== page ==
It was then time to die. The guards came for Sasha [Lenin’s big brother] early in the morning of May 8, 1887. He was taken to the yard of his island prison, marching to the gallows as the sun rose on a beautiful spring morning, the dawn offering a final pleasure. The priest put a cross in front of Sasha. He kissed her. Co-conspirator Petr rebuffed him. The men climbed the stairs and crossed the scaffolding. Brutal brevity marked the execution of the executions. Bodies swayed.
Married [Lenin’s mother] was on his way to visit Anna [Lenin’s older sister] when she bought a newspaper. The printed word, more brutal than ever, reported Sasha’s death. Devastation.
Thousands of miles away, Volodya [seventeen-year-old Lenin] finished high school. Three days before Sasha’s execution, he wrote an article about a play by Pushkin. On the day in question, he won a geometry final. Soon the newspapers reported Sasha’s hanging. Local authorities have put up posters to publicize it. Yet Volodya continued her finals, conquering trigonometry, then smashes relentlessly through the translations of Thucydides.
But execution was on his mind. The day before one of these tests, a classmate – who had not yet heard of Sasha – found Volodya sitting on a bench outside. How are you? asked the classmate. Why don’t you study? Silence. Sighs. Volodya tried to speak, but nothing came out. The friendly student noted the nourishing warmth and calm of the May evening. “They hanged my brother,” Volodya said. The peer had no response. And the two sat quietly for a long moment, before walking away and parting ways with a handshake.
Volodya got number one in her class, leaving the school no choice but to award her the gold valedictorian. Yet they denied him the honor of having his name inscribed on a plaque with previous winners. His name would have passed next to Sasha’s.
Maria soon returned home from St. Petersburg. Trauma had frozen her white hair – although at least she returned with Anna, whom authorities released under strict conditions. Maria proceeded to sell the house and family assets. They were moving.
Volodya hadn’t seen it coming. Certainly, his brother’s interest in politics had increased markedly over the previous year. But the little brother had never cared, had never dreamed that his big brother would become a terrorist. “A revolutionary cannot devote so much time to the study of verses,” Volodya recalls, thinking that Sasha worked tirelessly on her thesis. the Why the youngest brother was not aware of any of this – he did not understand how his brother had become radicalized so quickly. Volodya could not understand until he grasped the same ideas that had inspired Sasha.
He started with the belief that Sasha had to feel that he was doing the right thing – “that he had to act like this”, that “he couldn’t act any other way”. While such a thought offered comfort in preserving her brother’s integrity, it did not dampen Volodya’s immense curiosity. The will to understand pushed him to investigate further. When a friend (who had shared an apartment with Sasha) visited him, Volodya peppered him with questions. What were Sasha’s last months like? What had the police asked? How was his trial? What did Sasha’s face look like during her testimony? What exactly were his brother’s political views? He needed to know.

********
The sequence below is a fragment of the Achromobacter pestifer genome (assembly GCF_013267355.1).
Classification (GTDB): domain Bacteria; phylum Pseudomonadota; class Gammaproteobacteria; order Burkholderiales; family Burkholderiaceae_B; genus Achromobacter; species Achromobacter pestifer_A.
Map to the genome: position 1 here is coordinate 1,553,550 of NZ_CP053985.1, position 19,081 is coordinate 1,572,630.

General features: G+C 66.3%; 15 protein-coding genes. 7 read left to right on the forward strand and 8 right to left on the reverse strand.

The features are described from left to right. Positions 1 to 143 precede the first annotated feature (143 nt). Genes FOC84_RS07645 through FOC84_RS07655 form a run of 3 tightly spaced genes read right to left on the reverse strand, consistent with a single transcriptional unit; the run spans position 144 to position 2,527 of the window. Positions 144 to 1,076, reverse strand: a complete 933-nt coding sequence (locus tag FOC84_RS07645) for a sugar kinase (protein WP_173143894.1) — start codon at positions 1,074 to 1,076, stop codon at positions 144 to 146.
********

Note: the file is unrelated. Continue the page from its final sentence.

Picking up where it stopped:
… In the fall of 1887, Volodya went to college. The government did not allow him to attend St. Petersburg University despite his excellent academic records. He was the brother of a terrorist – a legacy to live rather than live up to. Luckily for the younger brother, a glowing letter of support from the kind-hearted director Kerensky (the father of the man Volodya would overthrow in the Bolshevik Revolution of 1917) offered crucial help. Volodya’s mother, the letter said, would keep her “extremely talented” son under close supervision at university. The authorities acquiesced, allowing the younger brother to attend Kazan Imperial University, his father’s alma mater. His family followed him to watch over him.
Volodya did not last a year. Participation in a student demonstration in December 1887 was enough to justify his expulsion and arrest. When a policeman took him into custody, blaming him for the futility of his actions, Volodya paraphrased one of his brother’s favorite authors (Dmitry Pisarev), and snapped back: “The wall is rotten. One good push and it’ll fall apart. It was no longer Volodya speaking, it was Vladimir Lenin.
For this budding revolutionary, there was no other goal in life than to achieve the total transformation of society into a socialist utopia. The goal of creating this new world for ‘new people’, of improving the lives of men and women everywhere, was all that mattered. There was no morality apart from achieving these ends. “And what is a good person?” Lenin asked sadly in exile before grimacing at the “intelligentsia’s nonsense about moral conscience.” Any action – no matter how extreme one might consider it – was acceptable if it contributed to ending class oppression. What was at stake was a new world for humanity. No rules in the pursuit of paradise. No place for bourgeois “morality”. It was with this attitude that the future dictator rejected his sister Anna’s efforts to help feed the poor during a famine in 1892. Let them die! he said — that the death of the poor precipitates the collapse of capitalism and the arrival of the revolution! “The worse, the better!”
This man came out of Sasha’s death.
Brandon K. Gauthier (@bk_gauthier) received his PhD in Modern History from Fordham University in New York in 2016. He is Director of Global Education at Derryfield School and Adjunct Professor of History at Fordham University. He speaks passionately and loudly. Historical puzzles keep him awake at night. He lives with his wife and two daughters in Concord. “Before Evil” is his first book.